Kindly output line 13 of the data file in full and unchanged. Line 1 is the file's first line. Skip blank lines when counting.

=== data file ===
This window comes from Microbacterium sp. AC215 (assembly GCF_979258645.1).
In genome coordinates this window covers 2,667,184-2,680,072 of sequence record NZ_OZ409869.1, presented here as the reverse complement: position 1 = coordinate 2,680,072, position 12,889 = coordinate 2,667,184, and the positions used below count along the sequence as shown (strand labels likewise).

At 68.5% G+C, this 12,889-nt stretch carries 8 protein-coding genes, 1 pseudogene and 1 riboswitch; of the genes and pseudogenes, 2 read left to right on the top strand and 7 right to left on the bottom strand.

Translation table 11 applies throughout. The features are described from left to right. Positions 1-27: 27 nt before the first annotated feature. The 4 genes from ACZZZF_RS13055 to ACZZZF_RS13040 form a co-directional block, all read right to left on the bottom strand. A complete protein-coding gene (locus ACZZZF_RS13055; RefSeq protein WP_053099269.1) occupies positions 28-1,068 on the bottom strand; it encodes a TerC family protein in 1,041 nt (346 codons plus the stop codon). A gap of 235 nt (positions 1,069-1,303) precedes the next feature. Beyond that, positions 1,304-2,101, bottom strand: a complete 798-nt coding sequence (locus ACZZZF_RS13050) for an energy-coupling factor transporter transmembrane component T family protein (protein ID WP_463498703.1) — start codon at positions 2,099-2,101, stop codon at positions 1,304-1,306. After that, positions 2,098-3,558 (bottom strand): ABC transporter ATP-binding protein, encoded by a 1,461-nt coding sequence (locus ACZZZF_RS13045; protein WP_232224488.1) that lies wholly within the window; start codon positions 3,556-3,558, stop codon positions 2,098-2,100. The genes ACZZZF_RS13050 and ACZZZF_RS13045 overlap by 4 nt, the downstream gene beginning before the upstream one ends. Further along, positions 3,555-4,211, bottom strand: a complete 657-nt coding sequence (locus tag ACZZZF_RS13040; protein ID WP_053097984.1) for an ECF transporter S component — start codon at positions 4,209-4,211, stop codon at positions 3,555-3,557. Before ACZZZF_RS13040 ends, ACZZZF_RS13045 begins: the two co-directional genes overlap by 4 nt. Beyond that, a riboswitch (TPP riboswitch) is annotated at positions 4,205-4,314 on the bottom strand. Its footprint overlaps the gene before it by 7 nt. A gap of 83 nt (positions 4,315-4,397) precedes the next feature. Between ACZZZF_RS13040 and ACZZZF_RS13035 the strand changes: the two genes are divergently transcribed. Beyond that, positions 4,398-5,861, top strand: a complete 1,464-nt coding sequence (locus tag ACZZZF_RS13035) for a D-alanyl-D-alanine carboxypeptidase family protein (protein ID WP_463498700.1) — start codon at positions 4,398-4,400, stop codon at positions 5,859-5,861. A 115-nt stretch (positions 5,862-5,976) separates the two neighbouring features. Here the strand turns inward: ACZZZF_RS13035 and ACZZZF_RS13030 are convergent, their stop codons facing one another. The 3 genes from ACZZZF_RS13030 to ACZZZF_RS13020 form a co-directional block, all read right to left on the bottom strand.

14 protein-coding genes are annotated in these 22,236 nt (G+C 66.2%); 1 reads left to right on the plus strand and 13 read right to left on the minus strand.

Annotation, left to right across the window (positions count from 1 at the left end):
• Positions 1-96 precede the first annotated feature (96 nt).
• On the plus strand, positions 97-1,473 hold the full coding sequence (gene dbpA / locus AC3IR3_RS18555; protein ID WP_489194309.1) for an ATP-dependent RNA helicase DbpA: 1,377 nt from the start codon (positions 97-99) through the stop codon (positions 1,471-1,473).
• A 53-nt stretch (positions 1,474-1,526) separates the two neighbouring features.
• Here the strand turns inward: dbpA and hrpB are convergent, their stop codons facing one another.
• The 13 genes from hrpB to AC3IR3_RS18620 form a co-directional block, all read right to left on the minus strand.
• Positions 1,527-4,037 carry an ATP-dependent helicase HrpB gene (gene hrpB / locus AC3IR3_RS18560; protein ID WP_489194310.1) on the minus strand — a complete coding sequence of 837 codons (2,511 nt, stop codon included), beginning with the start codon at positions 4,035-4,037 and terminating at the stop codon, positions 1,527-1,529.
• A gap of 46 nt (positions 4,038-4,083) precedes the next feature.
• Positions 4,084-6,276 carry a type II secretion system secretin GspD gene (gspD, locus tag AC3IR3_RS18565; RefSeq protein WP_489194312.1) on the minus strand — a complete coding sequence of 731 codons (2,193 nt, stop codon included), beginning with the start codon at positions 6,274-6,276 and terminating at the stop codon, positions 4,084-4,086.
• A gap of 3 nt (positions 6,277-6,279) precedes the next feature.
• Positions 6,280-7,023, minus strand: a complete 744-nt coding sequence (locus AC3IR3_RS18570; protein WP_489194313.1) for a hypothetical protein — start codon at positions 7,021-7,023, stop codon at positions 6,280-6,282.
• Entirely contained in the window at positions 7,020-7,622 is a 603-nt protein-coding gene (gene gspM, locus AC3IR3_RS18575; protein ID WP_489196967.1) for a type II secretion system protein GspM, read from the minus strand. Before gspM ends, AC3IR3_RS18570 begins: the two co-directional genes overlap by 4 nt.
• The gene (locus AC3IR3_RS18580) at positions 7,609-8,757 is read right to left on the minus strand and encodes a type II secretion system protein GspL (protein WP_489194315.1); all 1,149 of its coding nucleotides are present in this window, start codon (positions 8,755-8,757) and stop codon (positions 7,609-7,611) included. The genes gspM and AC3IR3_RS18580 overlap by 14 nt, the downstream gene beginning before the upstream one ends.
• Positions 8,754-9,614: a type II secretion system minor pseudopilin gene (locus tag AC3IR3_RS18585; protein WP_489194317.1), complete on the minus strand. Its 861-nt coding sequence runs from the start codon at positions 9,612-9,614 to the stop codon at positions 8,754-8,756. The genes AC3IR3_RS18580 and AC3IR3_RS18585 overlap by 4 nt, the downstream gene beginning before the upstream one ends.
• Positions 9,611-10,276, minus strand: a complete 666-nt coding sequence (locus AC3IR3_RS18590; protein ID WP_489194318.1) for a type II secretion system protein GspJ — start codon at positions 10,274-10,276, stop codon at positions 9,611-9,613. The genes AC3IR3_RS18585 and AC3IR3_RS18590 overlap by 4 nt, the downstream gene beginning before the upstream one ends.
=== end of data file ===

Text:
• A gap of 46 nt (positions 4,038-4,083) precedes the next feature.